Much of the election violence which plagued the UK in the nineteenth century was connected in various ways to Ireland and Irish-related policy issues; in this blog post, Zara Kesterton, one of our Project’s Research Assistants, discusses her own surprise at finding such links in seemingly-unlikely places:
Reading through newspapers for incidences of election violence provides a fascinating insight into the everyday preoccupations of those living in the 19th and early 20th centuries. During the 1886 election, reports of disturbances linked to the Irish Home Rule movement featured prominently in newspapers across Great Britain.
Carn Brea Castle overlooks the village of Brea in Cornwall
That year, Prime Minister William Gladstone introduced a bill providing for Irish Home Rule, but it fell 30 votes short. The political importance of the issue caused a split within the Liberal Party, with those opposing the bill going on to become Liberal Unionists. Unfolding events in Parliament roused strong feeling in Ireland (where there were riots in Belfast), but also among Irish populations in England. Tensions often ran high in the large cities of Victorian England, as the Great Famine had resulted in high rates of Irish immigration to already-crowded and poverty-stricken urban areas. It’s not unusual to read of an Irish connection to riots occurring in this period.
Most of these disturbances, however, took place in the prominent industrial centres. Therefore, I was struck by a snippet article in The Evening News, published on 7 July 1886, which recorded ‘a disgraceful riot’ by ‘a large force of Irishmen’ at a political meeting. At first glance, I assumed the Celtic-sounding place name ‘Brea’ referred to an Irish town, and was about to dismiss the article as irrelevant to the Election Violence Project (which restricts its geographical focus to England and Wales). Yet a quick Google search revealed that Brea is actually a tiny Cornish village, near the town of Camborne. This begged the question of why this ‘large force of Irishmen’ found themselves in rural Cornwall fighting (in a literal sense) over the question of Irish Home Rule.
In fact, the historical links between Ireland and Cornwall stretch back into its medieval past. The patron saint of Cornwall, St Piran, is even thought to have been born in Ireland. By the time this article was written, Camborne had the largest Irish population in Cornwall. Cheaper house prices in the surrounding villages meant that they received the majority of Irish immigrants, sometimes becoming known as ‘Little Irelands’. Physical conflicts between the Irish and Cornish populations had appeared in preceding years, such as in April 1882 when Irish homes and a Roman Catholic church were attacked in the area.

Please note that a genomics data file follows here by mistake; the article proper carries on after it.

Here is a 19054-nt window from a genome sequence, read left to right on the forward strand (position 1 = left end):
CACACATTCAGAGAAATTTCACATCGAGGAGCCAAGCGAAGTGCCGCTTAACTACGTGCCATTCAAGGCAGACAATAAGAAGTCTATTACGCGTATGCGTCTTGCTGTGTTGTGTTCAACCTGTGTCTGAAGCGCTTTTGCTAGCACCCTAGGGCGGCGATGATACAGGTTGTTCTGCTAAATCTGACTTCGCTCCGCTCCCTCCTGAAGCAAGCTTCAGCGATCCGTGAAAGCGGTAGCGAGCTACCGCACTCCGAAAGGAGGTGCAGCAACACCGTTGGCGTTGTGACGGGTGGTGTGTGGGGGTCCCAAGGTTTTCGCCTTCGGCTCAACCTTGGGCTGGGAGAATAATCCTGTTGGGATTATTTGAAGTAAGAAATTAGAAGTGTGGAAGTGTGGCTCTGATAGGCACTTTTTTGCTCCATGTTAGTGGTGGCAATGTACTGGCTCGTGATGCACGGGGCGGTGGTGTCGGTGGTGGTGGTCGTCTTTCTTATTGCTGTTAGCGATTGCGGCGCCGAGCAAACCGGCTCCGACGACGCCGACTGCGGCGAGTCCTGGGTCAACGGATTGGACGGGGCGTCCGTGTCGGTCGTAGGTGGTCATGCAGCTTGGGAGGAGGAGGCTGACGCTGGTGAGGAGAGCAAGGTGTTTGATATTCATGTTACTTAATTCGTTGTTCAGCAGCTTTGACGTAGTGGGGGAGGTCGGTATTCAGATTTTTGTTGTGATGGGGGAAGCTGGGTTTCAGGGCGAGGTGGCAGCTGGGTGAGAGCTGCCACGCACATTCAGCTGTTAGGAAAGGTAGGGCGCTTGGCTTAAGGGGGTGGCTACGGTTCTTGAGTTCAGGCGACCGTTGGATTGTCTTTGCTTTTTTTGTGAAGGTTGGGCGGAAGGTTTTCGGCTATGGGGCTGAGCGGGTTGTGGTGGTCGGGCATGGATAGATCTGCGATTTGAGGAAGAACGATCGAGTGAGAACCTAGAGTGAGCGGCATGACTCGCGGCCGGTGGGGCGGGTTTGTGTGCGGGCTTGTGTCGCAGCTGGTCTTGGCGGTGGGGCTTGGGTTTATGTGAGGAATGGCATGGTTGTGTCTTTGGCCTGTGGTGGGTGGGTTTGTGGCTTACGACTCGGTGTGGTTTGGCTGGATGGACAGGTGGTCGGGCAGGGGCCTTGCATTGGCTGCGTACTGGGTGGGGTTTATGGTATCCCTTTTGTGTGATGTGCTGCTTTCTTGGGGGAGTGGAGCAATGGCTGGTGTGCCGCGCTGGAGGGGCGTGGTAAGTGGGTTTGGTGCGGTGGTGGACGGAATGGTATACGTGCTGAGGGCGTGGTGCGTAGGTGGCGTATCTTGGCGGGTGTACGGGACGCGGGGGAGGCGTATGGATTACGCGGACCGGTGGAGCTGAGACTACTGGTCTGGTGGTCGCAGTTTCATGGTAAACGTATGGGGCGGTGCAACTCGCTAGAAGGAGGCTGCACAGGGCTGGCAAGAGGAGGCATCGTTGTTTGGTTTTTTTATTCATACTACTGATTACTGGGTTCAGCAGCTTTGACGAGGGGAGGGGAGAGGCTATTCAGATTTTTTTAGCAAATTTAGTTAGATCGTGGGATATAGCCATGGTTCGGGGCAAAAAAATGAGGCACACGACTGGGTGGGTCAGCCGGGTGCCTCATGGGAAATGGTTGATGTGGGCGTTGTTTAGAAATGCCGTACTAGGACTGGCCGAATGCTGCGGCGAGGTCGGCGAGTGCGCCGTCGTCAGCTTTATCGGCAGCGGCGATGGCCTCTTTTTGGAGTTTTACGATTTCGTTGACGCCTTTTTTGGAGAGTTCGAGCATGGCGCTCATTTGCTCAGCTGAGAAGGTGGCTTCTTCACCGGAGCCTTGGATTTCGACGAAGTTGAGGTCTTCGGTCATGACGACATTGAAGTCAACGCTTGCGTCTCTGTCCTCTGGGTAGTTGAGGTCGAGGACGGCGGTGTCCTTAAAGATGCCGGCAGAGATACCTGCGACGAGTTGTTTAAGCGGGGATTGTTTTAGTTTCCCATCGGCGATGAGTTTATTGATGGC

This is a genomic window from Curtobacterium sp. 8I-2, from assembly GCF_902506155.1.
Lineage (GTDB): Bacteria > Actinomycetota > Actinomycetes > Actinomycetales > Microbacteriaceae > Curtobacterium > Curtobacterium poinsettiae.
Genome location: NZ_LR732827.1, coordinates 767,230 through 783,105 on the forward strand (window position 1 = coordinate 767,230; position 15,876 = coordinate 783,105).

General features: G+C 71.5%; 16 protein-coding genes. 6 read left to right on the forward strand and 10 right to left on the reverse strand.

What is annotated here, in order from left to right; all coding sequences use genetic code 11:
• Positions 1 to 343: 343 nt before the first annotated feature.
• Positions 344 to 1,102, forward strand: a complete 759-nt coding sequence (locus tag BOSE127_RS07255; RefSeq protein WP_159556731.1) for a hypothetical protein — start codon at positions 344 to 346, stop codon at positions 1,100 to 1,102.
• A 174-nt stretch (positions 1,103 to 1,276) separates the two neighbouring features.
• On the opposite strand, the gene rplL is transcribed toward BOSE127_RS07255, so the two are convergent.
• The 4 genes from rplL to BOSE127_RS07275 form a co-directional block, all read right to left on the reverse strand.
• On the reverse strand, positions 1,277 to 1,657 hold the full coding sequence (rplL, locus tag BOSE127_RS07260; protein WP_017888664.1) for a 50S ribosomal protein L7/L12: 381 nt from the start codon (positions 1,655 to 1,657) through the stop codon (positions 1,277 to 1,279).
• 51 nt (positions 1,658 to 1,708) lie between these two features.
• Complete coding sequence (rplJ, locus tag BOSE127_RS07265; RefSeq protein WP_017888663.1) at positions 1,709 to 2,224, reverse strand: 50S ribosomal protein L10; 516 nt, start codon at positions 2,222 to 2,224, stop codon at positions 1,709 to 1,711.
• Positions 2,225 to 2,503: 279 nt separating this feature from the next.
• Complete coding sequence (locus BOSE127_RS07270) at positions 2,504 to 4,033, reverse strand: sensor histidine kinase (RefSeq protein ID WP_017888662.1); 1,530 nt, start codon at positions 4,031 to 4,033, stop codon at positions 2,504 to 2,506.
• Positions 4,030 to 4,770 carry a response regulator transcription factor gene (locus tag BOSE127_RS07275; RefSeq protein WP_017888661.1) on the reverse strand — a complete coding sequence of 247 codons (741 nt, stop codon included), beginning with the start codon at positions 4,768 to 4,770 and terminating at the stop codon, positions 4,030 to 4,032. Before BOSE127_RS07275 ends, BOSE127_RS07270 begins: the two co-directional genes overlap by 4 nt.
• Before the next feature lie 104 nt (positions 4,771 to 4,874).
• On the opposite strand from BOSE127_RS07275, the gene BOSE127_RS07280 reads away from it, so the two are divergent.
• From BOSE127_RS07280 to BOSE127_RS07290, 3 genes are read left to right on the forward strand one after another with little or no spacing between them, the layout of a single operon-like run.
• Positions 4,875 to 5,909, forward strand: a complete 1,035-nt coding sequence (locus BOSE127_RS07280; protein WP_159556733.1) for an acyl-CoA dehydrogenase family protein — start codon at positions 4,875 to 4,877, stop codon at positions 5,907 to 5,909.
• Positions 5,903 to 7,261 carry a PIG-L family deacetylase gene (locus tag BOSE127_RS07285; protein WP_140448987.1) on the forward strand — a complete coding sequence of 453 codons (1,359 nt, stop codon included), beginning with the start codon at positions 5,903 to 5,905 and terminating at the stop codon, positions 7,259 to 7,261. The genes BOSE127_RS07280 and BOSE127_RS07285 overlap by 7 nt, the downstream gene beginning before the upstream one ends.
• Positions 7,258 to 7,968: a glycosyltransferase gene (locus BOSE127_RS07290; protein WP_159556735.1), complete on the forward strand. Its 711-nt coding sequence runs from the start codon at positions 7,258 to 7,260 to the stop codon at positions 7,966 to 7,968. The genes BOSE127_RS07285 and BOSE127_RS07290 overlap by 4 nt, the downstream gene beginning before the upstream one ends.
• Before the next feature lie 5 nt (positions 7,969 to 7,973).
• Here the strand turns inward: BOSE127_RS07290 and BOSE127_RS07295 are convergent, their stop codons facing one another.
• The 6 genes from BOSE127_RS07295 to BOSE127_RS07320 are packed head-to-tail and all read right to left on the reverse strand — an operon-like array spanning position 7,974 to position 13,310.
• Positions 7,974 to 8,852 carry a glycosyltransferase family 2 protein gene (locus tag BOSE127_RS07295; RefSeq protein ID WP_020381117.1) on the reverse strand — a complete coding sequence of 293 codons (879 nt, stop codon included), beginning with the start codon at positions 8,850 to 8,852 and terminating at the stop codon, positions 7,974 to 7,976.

With this knowledge, I began to understand the reasons why the 1886 election provoked an Irish-centred riot in tiny Brea. The presence of a Liberal Unionist candidate, Mr Drew Gay, arguing against Irish Home Rule was almost guaranteed to provoke local aggravation. The results of the election show that Gay was unsuccessful, losing to the Liberal candidate, Charles Conybeare, who took 61.6% of the vote. Yet the fact that a Liberal Unionist candidate still received 38.4% suggests a community split by their respective opinions on the issue. The incident underlines that the Irish Question was not an abstract one for those living in areas far removed from Ireland – it was immediate and tangible.
Zara Kesterton is about to start her final year studying English Literature and History at Durham University. As well as holding an academic interest in the material culture of the Victorian period, Zara’s family connections to South Africa mean that the problem of election violence has a personal relevance.
(Sources: Evening News, 7 July 1886. Retrieved 2018, via British Newspaper Archive. Image © THE BRITISH LIBRARY BOARD. ALL RIGHTS RESERVED. Image of Carn Brea Castle © 2000-2014 CastleUK.Net)
Roger Swift, ‘Historical Notes: “Little Ireland” riots in Cornwall’, The Independent, 6 December 1999, <www.independent.co.uk>, last accessed 8 August 2018.